Helping a child with ASD to get through the formative years of childhood
Jennifer’s Ockwell gives us her top 10 tips to help a child through their formative school years.
Jennifer was a guest invited along to one of our Medical Committee meetings and is a Mother of two autistic children. From her challenging, real life experiences of bringing up her children and the difficulties they have faced, she now tutors teachers and education specialists about the best ways to deal with autism in school:
“With a seemingly ever-increasing number of ASD diagnosis’ amongst children and young people, it is no wonder that school SENCo departments often appear over stretched and under staffed. When you add to that the familiar truism, ‘no two ASD children are the same’ it is little wonder, that school times can often present a challenge for our children – when they encounter so many sensory hurdles on a daily basis.
Often, for more high functioning ASD children, they can be capable of just about ‘holding it together’ when they are at school, only to crumble when they return home. As a result, parents are frequently told that their child ‘is not that bad’ and the little resource/support they have is redirected to those children with more obviously urgent needs.
It is important in these situations to try and build a strong working relationship with the school, so they understand you want to work together to provide the best possible environment for your child rather than appearing demanding/aggressive/emotional.
Here are 10 simple tips to help you and child throughout their formative school years:
Minimise sensory overload: provide your child with the ‘best’ noise cancelling headphones you can afford so that they appear more like DJ headphones than ear defenders worn by roadside workmen. These should be worn in assemblies/school plays – typically anywhere where a large number of children are in one room/hall. However, they should also be available in class for any periods of particular excitement.
Ask for your child to be excused from contact sports – rugby and football are particularly challenging when a child has to be on alert at all times to other children being physical with them.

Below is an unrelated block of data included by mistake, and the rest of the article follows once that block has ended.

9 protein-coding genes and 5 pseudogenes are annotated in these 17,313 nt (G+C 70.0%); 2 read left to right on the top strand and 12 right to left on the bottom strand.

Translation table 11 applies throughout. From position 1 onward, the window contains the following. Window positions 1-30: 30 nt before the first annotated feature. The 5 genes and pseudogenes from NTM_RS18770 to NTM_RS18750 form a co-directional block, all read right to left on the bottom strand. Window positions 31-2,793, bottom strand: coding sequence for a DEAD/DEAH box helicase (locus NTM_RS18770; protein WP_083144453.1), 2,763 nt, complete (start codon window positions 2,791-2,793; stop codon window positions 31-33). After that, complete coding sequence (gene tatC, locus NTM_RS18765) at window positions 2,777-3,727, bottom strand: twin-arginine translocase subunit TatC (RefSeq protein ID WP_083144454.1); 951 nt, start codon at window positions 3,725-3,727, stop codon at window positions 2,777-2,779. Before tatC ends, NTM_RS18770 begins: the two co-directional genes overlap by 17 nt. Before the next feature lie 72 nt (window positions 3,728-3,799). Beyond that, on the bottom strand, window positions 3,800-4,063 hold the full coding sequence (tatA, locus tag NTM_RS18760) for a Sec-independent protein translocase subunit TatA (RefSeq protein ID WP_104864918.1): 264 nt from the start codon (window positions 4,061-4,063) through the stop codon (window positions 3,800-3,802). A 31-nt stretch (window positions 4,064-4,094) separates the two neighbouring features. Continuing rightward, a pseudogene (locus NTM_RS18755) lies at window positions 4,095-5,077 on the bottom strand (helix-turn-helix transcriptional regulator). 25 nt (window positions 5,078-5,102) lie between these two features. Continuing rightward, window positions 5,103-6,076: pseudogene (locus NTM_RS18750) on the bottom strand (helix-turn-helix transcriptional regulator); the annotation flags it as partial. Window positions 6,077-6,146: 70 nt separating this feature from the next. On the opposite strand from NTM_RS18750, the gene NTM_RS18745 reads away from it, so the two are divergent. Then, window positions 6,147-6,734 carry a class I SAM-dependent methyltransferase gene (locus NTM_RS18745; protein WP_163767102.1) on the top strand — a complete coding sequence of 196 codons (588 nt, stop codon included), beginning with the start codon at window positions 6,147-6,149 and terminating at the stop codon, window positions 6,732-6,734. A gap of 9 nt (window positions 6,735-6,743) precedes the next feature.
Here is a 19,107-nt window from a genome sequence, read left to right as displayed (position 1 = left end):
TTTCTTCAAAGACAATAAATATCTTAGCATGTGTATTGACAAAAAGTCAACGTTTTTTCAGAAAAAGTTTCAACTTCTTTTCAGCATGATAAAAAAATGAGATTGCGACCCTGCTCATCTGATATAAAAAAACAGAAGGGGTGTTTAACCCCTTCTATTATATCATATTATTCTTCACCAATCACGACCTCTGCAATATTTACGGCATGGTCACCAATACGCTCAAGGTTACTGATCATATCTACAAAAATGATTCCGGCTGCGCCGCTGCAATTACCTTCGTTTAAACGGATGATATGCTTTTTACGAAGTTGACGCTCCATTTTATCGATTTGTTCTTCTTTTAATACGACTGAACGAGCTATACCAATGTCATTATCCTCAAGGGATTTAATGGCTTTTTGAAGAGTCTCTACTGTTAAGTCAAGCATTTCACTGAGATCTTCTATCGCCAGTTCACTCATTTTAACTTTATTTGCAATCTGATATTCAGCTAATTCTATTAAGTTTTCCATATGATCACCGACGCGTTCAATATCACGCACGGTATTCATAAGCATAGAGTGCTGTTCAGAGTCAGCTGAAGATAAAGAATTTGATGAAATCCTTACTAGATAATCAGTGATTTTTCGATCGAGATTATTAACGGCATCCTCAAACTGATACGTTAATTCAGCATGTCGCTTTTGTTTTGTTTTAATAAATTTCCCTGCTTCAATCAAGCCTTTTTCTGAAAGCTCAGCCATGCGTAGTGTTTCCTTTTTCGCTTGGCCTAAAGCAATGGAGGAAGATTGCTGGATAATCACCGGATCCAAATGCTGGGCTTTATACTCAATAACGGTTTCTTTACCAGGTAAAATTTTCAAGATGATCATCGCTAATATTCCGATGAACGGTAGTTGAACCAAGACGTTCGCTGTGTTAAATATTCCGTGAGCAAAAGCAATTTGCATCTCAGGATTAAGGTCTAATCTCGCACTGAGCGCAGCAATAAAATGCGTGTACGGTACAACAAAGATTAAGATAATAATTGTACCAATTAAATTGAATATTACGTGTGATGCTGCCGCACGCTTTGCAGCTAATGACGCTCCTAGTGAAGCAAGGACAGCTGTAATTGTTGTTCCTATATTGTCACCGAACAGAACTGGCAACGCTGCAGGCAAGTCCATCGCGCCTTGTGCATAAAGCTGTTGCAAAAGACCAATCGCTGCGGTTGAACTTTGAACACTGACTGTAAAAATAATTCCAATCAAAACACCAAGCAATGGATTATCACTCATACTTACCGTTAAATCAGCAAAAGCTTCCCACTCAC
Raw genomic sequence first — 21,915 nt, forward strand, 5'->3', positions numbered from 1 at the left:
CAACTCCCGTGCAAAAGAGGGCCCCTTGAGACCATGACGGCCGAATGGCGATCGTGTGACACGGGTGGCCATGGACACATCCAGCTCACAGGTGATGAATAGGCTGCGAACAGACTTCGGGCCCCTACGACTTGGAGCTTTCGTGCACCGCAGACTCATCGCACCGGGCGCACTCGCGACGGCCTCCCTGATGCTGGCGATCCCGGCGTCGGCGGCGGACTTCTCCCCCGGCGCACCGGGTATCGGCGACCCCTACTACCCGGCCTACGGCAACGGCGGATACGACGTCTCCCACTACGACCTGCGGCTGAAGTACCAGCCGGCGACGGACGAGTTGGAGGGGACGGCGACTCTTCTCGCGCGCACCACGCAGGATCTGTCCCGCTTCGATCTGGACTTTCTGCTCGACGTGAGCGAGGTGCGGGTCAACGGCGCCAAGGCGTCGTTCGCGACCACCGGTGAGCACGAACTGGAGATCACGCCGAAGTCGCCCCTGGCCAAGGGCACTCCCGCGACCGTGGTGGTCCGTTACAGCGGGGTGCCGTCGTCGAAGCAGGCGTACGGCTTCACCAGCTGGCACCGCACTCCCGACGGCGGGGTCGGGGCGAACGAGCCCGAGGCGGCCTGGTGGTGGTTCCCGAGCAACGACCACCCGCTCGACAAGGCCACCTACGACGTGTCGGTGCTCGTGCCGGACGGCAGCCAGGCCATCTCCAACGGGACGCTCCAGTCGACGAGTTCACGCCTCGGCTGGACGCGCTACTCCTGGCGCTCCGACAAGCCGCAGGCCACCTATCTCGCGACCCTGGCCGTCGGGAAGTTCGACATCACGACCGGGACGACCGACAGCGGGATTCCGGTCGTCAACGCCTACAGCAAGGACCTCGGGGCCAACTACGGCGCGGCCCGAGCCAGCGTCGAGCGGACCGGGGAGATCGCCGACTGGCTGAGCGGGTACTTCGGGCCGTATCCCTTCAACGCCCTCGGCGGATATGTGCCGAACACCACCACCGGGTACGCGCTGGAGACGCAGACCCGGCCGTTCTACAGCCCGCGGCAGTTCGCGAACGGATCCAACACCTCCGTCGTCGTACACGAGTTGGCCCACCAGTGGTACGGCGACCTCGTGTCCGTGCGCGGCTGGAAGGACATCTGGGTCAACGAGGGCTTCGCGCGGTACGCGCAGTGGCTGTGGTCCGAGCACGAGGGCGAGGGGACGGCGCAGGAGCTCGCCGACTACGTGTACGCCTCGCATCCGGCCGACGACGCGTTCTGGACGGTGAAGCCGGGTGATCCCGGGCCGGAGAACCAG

Similarly, ask for your child to be excused from music lessons. It sounds obvious but this is possibly one of the most excruciatingly tortuous lessons for a child. Ear defenders are rarely sufficient in these circumstances. If you are told that there isn’t sufficient resource for your child to be absent from these lessons, suggest that they are allowed to sit in reception to work on a project of their choice.
If your child struggles with school dinners, ask that they are allowed to take in packed lunch. They may also need to have lunch a little earlier/later than the other diners – or eat in a different room to avoid the ambient noise/smells.
Ensure the school timetable is visible every morning and keep a copy printed on the wall so that the child can clearly see what is in store for the day ahead. You may not want to read it out each morning, indeed that may start to cause anxiety but as long as the child knows where the timetable is and can see it daily, that should be sufficient.
ASD children often struggle with homework as they feel their homes are a sanctuary away from school. Homework thus impinges on that safety net. Work with school to minimise the amount of homework. At the end of the day, the school will need to understand that as a parent, you need to choose your battles each day, and if homework is a consequence one day then so be it. If you can encourage your child to do their homework, they should be ‘over’ rewarded – maybe with additional screen time at the weekend.
ASD children frequently find playgrounds overwhelming, particularly at morning drop off and collection. Ask if you can drop off/collect your child from a more calming environment such as reception or classroom.
Unstructured and unsupervised break and lunchtimes can also be challenging. Ensure your ASD child has a ‘safe space’ if they feel stressed. Small spaces between walls and buildings often work. Libraries also provide sanctuary if they are staffed during these times.
ASD children often struggle with social ‘norms’ and can appear aloof or disinterested in typical childhood games such as ‘tag’ or football which can give the impression that these children want to be alone. This is rarely the case and whilst they often crave friendships, they can struggle to understand basic rules of friendship. Work with SENCo to identify groups of children with similar interests to help create a support network for your child.
Fairness and the application of ‘rules.’ ASD children tend to have a rigid interpretation of rules and tend to over-react if there is some real/perceived injustice. Typical arguing/bickering over something (which on the face of it would appear relatively insignificant) is a good example of how a situation can get out of hand. It is important that the ASD child is given the opportunity to explain their version of events in full and without interruption before any judgement/punishment is passed on.
And a final piece of advice is to pick your battles. Every day will be a challenge for your little one and neither they, nor school will get it right every time. Love, patience and understanding is the best anyone can do.”